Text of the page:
The June employment report showed a healthy increase of 213,000 jobs. But most heartening of all, the labor participation rate nudged up after a long down trend.
And that, said Joseph Lavorgna, chief economist for the Americas at investment bank Natixis, means that “the Fed will have even less reason to raise rates.” Lavorgna has said that the central bank should keep the benchmark federal funds rate at 2%, which is close to its current level.
The participation rate has tumbled from 66.2% of the working age population (16-64) in 2008, at the start of the Great Recession to just below 63%, according to the US Bureau of Labor Statistics. In June, it inched up to 62.9% from 62.7% in May. June’s reading marks the eighth time the rate has hit 62.9% over the past two years, and it reached 63.0% three times. This suggests that so-called discouraged workers are being attracted back to the jobs market.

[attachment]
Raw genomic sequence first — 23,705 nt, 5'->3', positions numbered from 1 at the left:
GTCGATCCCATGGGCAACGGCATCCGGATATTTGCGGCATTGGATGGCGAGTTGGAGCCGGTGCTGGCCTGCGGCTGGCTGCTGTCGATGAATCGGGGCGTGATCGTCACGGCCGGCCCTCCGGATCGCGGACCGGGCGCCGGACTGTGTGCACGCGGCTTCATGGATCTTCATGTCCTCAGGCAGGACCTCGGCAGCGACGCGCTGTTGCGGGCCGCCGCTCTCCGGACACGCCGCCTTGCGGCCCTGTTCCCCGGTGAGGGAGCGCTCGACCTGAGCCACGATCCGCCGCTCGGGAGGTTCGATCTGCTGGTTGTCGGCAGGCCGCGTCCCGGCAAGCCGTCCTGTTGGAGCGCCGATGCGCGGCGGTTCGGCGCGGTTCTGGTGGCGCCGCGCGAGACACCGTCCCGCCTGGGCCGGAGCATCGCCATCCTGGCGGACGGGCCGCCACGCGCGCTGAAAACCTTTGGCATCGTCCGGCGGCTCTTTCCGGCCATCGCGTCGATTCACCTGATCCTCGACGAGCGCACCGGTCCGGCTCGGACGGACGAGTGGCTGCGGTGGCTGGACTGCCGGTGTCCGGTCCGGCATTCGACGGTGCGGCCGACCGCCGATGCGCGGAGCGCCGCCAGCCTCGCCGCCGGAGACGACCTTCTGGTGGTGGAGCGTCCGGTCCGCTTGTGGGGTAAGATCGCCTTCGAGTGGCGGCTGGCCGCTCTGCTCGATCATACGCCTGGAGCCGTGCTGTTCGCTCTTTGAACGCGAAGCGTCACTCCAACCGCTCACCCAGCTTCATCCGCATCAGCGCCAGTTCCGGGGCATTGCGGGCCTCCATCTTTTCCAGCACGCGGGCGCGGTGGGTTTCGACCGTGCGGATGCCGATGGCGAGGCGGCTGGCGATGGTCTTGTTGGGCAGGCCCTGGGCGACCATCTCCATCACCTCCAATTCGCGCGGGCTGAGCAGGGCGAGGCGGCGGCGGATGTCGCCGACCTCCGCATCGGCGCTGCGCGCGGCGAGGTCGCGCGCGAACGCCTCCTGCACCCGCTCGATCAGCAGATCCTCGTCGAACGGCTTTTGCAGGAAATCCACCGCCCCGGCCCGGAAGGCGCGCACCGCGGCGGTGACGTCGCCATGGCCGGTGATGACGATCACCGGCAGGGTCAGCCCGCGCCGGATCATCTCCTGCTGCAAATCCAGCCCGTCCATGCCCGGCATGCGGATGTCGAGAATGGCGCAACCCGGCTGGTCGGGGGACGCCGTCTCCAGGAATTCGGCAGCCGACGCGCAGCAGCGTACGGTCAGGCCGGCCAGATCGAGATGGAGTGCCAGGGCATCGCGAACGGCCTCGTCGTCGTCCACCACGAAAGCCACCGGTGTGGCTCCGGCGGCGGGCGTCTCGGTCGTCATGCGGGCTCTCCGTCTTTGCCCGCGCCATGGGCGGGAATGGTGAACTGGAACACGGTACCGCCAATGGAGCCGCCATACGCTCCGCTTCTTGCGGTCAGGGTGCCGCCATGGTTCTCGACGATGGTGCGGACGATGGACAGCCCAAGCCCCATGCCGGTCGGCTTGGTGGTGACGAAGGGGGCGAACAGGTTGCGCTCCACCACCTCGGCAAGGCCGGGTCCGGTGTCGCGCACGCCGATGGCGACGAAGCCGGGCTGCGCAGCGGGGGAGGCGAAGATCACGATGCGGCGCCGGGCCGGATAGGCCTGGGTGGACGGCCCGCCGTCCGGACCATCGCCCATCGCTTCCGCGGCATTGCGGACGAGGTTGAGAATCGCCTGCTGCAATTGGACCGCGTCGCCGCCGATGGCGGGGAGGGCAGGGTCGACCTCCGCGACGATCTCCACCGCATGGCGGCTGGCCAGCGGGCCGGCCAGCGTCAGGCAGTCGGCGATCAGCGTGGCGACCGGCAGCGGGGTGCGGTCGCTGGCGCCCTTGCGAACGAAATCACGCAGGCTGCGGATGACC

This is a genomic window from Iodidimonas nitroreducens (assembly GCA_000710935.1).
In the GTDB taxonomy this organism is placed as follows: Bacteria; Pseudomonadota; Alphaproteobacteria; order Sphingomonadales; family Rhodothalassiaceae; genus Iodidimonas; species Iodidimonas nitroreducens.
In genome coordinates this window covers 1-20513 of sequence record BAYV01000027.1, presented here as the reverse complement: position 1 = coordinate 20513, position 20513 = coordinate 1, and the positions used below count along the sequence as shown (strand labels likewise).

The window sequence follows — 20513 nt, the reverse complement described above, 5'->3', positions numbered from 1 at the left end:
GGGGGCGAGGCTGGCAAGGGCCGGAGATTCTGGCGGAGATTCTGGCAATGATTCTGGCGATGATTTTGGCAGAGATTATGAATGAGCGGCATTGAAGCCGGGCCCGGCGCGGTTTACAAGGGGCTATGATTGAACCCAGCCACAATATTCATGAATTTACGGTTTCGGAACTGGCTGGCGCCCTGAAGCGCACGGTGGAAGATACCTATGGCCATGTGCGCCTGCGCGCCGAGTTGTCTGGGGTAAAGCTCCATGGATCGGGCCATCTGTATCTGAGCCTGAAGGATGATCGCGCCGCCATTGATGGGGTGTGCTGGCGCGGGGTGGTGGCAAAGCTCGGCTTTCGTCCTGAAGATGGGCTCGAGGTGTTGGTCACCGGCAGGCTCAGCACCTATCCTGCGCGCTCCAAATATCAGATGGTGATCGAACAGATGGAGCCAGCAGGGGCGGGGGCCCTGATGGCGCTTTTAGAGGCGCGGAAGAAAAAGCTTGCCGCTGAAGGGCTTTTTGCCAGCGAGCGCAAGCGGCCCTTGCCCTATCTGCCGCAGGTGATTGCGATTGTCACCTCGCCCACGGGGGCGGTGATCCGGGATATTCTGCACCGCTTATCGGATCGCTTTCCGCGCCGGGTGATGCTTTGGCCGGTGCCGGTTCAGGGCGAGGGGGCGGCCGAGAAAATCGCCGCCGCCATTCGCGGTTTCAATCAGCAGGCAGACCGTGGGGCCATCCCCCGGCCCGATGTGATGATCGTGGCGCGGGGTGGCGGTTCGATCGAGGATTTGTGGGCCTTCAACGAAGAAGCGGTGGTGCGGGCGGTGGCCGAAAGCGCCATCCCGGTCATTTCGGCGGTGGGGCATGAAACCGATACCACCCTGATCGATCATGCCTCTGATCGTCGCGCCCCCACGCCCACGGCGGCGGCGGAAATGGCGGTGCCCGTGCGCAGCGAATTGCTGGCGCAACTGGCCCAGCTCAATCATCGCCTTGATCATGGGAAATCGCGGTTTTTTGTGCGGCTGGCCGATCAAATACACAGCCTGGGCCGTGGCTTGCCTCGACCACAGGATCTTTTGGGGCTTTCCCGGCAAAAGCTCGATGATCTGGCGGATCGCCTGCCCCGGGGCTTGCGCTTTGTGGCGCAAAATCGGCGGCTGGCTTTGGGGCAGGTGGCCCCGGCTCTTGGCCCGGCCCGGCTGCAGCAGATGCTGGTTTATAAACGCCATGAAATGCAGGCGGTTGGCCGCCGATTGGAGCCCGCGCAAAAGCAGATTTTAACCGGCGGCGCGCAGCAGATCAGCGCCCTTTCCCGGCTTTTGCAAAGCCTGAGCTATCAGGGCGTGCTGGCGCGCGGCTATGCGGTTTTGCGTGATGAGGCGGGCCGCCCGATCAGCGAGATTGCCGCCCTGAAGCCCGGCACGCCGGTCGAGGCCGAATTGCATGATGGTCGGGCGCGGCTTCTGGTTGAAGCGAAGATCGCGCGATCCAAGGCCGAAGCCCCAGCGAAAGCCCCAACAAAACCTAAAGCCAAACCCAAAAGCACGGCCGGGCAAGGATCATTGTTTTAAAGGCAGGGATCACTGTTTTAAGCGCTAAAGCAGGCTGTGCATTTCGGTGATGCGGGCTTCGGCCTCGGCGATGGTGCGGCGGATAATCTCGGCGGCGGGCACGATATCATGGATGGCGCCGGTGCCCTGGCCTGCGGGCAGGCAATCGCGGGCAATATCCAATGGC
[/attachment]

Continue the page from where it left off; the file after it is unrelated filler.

More important, as Lavorgna pointed out in a research note, an upward trend is building for the “prime age” working population (25 to 54).
The Fed, which has raised rates twice this year and is expected to post two more increases in 2018, is keeping an eye on the ever-tighter labor market to see if it threatens to boost inflation to an unacceptable level. Private-sector wage growth over the past 12 months rose to 2.7% in June, which is better than the showing in recent years, but hardly overheated.
Inflation has been tame of late, hitting 2.0%, excluding volatile food and energy.